Imagine if you read about the violence in Charlottesville. What would you have done? The Southern Poverty Law Center, or SPLC, says that when you observe a hate crime you could react in two different ways. First, you could do nothing. You could continue living your life as you are. Or you could react in a completely different way. You could do something. They suggest that you “rise up, speak up and stand up against hate.” People must act out against hate crimes. Hate will continue if people do not act.

Voice 1 

People who commit crimes because of hate are not only attacking one person or group. The hate crime in Charlottesville influenced the whole community. Hate tears communities apart. When communities are in conflict, all members of the community suffer. Experts say that hate crimes encourage community conflict and riots more than any other crimes.

Voice 2 

So, the SPLC suggests that people should react to hate crimes by doing good things. In one city in West Virginia, vandals wrote words of hate on the outside wall of a building. A teacher at a school nearby discussed this act of vandalism with his students. The children wanted to fight this form of hate crime. They decided to paint over the hateful words. The vandals sent a message of hate. But the students sent another message. They sent a message saying that they did not want hate in their community.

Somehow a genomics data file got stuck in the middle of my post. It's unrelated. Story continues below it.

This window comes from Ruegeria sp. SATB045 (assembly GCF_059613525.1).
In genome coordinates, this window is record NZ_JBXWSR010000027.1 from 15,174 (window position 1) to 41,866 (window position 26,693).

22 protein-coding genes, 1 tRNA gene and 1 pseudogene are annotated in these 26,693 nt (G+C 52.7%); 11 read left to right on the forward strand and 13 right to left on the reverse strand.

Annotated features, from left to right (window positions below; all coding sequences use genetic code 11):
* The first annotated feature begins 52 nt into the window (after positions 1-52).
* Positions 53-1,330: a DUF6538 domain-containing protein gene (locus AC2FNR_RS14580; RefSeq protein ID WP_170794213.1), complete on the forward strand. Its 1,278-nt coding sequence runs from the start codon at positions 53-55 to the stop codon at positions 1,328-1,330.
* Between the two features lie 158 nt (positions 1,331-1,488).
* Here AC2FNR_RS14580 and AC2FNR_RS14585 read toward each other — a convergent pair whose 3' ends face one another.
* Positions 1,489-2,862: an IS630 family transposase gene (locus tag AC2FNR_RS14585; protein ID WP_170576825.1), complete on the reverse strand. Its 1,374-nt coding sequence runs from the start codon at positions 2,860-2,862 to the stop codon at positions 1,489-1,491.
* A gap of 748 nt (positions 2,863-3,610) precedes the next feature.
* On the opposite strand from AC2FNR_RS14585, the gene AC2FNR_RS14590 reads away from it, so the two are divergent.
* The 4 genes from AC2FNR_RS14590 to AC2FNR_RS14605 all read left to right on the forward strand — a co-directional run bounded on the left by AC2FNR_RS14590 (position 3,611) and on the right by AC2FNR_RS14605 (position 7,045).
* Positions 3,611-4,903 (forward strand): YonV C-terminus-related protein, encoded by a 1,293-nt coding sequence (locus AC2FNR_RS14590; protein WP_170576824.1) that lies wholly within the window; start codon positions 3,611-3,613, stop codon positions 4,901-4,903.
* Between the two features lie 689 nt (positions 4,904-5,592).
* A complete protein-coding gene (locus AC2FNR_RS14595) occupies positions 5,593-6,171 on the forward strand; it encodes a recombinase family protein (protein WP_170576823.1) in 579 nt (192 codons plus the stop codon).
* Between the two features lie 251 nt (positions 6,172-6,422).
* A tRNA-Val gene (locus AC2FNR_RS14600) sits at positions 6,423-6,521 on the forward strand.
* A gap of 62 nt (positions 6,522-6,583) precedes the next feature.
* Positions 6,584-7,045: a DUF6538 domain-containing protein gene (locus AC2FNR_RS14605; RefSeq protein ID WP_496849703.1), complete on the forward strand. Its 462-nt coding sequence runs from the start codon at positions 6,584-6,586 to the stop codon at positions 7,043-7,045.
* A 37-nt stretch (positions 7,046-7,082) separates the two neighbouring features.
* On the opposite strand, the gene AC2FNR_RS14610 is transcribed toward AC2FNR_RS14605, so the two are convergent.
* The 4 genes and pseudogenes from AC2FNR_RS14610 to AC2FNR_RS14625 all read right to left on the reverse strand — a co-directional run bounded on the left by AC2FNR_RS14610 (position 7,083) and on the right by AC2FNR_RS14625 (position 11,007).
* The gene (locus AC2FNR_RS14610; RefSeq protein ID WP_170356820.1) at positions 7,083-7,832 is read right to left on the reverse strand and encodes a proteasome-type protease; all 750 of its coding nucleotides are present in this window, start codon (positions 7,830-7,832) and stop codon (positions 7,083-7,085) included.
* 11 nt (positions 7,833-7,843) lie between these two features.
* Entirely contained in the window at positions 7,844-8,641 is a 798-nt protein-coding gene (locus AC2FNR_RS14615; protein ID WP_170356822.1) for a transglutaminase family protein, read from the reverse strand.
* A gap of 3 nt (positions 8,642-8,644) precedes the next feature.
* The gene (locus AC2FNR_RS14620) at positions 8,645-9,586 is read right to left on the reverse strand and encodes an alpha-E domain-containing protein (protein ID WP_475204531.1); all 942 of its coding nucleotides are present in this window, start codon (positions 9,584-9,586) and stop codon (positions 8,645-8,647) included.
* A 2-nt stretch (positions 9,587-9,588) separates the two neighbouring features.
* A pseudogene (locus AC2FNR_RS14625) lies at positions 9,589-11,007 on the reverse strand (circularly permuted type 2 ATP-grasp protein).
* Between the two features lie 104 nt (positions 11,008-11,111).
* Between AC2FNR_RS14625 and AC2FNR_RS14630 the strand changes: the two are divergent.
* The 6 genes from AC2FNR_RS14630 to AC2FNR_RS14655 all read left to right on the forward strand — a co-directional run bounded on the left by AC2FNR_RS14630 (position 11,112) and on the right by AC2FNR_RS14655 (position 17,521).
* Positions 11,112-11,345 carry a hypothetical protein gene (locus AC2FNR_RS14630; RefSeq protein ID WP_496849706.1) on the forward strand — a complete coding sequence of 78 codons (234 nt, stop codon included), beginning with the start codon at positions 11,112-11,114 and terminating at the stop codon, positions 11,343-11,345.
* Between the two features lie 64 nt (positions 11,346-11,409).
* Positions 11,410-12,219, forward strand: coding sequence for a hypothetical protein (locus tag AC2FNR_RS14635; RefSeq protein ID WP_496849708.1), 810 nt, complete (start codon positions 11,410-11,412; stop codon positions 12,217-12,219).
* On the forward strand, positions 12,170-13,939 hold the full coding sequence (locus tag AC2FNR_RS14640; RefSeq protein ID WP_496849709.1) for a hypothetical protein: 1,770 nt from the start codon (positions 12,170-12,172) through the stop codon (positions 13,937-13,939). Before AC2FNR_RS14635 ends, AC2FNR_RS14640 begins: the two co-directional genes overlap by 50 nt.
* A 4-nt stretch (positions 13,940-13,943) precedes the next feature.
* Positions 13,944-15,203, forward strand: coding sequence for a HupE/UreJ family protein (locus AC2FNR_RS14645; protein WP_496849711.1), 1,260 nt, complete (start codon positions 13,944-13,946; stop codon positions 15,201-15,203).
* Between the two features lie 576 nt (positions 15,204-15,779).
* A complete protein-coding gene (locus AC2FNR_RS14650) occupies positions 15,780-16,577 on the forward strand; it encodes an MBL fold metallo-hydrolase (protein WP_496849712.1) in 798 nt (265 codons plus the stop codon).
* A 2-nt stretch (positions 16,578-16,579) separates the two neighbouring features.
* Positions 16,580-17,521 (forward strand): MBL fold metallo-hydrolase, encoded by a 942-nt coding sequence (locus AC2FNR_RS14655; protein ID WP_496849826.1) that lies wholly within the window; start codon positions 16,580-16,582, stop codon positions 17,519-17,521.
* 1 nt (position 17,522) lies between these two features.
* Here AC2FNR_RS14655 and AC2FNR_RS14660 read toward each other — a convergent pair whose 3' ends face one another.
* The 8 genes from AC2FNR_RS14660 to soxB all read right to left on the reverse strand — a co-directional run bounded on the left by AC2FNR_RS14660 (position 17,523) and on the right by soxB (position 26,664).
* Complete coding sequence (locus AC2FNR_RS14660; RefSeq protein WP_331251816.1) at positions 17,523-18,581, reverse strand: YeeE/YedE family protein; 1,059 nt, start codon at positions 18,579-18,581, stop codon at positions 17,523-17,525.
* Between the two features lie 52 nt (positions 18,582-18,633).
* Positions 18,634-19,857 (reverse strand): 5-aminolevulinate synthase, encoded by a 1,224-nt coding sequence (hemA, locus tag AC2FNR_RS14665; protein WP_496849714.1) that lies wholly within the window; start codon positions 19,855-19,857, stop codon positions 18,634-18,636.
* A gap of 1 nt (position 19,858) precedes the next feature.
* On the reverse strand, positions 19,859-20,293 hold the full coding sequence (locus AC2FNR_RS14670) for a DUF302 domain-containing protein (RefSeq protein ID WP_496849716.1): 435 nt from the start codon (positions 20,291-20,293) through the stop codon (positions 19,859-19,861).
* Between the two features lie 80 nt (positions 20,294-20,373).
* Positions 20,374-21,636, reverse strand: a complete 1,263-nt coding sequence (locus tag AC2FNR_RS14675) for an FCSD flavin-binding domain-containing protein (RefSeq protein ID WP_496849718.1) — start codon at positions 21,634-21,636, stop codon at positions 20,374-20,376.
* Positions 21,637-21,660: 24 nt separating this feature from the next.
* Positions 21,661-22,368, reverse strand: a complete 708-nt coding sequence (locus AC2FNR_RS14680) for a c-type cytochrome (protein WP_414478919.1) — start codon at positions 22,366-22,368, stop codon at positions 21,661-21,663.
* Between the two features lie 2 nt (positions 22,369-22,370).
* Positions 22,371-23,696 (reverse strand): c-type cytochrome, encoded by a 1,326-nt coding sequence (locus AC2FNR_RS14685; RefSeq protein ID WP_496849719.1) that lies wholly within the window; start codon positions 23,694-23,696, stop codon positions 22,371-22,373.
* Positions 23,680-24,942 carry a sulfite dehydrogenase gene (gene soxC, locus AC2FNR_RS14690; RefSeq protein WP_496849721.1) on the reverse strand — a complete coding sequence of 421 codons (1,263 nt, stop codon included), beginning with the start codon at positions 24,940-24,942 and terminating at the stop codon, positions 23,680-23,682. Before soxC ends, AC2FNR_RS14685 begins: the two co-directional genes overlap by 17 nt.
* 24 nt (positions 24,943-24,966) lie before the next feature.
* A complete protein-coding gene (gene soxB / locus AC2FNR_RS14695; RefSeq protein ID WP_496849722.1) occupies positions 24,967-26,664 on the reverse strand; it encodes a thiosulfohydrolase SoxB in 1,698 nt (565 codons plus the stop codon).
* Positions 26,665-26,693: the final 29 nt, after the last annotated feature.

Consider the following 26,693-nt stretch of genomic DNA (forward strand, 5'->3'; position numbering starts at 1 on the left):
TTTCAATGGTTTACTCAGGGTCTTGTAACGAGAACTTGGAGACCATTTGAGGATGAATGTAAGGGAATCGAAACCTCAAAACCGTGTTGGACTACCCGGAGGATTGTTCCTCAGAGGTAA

Voice 1 

People who commit hate crimes can see if people do not react. The students reacted. The criminals could see that the community did not agree with their words of hate.

a flag with "peace" written on it
Photo by Alice Donovan Rouse from StockSnap
Voice 2 

What can you do to fight hate in your community? That is not an easy question. But there are many things to try. You can lead a prayer, paint over vandalism, or speak in your place of worship, or school. You can work with others to lead a meeting in your community and think of ideas to stop hate crimes. You can organize a rally. Gather many people together to protest hate. If you are an artist, offer to make materials to inform other people about the anti -hate rallies. If you play an instrument offer to perform at a concert to raise money to fight hate.

Voice 1 

Hawk Newsome saw the power of hate. He was sad and angry because of the injustice he had seen. He believed that a change was necessary. Otherwise, more violence like the kind people saw in Charlottesville would happen again. He wanted to make a difference. So he worked with other people to make the Agape March. He told Newsweek:

Click here to listen to the Advanced version of this program.

Voice 3 

“This march is an exercise of love. A revolutionary love. With it, we seek to truly change America.”

Voice 2 

Hate separates a community – but you can help bring it back together. As the SPLC says: “In the face of hate, silence is deadly.” We cannot stay still and silent when hate is around us. We must act.

Voice 1 

This is the first program in a series of 10 programs on 10 ways to fight hate. This list is from the Southern Poverty Law Center. The Southern Poverty Law Center is a group that works toward racial justice, especially in the Southern United States. They monitor hate crimes, teach tolerance, and seek justice. Here are their 10 ways to fight hate.